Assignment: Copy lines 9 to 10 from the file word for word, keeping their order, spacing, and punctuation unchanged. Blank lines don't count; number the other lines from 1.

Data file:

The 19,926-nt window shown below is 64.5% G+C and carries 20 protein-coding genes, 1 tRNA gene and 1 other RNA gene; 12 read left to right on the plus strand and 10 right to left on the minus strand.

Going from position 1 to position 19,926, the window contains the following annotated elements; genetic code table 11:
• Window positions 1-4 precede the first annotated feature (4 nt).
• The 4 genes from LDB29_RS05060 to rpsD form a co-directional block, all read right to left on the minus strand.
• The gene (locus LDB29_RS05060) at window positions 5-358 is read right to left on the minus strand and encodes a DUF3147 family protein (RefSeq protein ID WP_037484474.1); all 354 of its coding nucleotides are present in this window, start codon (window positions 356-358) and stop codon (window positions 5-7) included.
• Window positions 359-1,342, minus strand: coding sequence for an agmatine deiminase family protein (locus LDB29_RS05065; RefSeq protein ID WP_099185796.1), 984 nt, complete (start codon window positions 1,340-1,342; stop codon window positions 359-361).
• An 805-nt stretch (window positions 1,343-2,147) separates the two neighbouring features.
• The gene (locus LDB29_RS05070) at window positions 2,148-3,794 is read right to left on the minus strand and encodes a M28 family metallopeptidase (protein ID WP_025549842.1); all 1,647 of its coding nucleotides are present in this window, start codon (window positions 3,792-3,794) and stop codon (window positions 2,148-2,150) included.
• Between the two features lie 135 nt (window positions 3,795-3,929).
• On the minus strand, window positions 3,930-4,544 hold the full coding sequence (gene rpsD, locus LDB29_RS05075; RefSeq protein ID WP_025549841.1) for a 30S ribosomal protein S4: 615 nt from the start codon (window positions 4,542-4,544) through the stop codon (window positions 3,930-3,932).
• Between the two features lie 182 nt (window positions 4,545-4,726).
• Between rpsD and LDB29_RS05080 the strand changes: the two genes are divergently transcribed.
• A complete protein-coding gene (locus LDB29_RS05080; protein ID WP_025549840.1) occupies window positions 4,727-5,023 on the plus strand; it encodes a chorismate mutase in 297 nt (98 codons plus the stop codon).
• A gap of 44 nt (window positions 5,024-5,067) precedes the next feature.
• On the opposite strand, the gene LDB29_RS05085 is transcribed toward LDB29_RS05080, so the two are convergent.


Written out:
• Between the two features lie 135 nt (window positions 3,795-3,929).
• On the minus strand, window positions 3,930-4,544 hold the full coding sequence (gene rpsD, locus LDB29_RS05075; RefSeq protein ID WP_025549841.1) for a 30S ribosomal protein S4: 615 nt from the start codon (window positions 4,542-4,544) through the stop codon (window positions 3,930-3,932).